The New Strategic Equation in the Eastern Mediterranean

By August 28, 2014

Mideast Security and Policy Studies No. 109

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For centuries, the Mediterranean Sea was the main arena for international interactions, before it was replaced by the Atlantic Ocean and subsequently by the Pacific. Nevertheless, as the historical meeting place between East and West, the East Mediterranean was the focus of significant superpower competition during the Cold War and still has strategic significance. Indeed, the East Mediterranean is an arena from which it is possible to project force into the Middle East. It is the location of important East-West routes such as the Silk Road and the Suez Canal (on the way to the Gulf and India). In addition, the region is the focal point for many important international issues, with radical Islam, international terrorism and nuclear proliferation embedded in its regional politics. This article initially reviews the breakdown of the Pax Americana in the 21st Century in the Eastern Mediterranean and the emerging strategic landscape with the transformation from a unipolar to a multi-polar subsystem. Subsequently, the article analyzes the strategic implications of this new predicament: Increased Russian presence and Turkish activism, the potential for more terrorism, increasing conflict over energy, and the emergence of a Cypriot-Greek-Israeli axis. The erosion in the statist order along the shores of the Mediterranean brings to the forefront Islamic forces that add a civilizational dimension to the discord in this region. The article concludes with a review of the ramifications of the developing situation for Israel and with several policy recommendations.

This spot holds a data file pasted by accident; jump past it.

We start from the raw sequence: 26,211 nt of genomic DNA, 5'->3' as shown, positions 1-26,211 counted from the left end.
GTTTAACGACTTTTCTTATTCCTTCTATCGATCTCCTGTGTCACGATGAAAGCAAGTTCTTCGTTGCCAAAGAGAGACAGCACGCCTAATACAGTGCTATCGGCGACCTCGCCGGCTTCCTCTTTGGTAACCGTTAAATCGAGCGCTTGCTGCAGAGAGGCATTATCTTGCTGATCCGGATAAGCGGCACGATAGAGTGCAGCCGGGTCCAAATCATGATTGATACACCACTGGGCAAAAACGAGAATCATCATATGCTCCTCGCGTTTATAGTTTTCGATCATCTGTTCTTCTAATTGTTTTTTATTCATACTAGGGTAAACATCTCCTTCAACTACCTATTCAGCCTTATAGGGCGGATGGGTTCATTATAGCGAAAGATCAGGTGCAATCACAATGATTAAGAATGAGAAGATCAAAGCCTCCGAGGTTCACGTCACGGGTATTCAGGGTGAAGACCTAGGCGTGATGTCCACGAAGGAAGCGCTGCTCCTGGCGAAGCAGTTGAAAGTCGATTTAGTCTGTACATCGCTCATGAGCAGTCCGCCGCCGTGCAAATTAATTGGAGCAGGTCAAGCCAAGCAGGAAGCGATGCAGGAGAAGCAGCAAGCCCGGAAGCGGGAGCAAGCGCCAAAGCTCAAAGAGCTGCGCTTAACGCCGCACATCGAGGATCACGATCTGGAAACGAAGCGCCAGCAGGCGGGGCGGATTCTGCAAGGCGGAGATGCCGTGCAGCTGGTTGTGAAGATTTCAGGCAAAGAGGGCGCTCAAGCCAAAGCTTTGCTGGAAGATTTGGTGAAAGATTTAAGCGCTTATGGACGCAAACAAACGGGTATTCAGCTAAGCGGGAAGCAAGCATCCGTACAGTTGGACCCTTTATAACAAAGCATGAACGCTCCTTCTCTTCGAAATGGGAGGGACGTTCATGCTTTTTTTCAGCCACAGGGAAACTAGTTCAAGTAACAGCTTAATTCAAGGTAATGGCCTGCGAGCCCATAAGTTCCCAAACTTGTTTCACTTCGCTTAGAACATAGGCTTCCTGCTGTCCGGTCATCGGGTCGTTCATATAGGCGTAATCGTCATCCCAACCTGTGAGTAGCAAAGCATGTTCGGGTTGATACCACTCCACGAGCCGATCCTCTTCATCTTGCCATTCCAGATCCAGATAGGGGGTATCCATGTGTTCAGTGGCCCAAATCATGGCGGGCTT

(Photo Credit: Wikipedia Images)

Prof. Efraim Inbar
Prof. Efraim Inbar

Prof. Efraim Inbar is professor emeritus of political studies at Bar-Ilan University and a fellow at the Middle East Forum.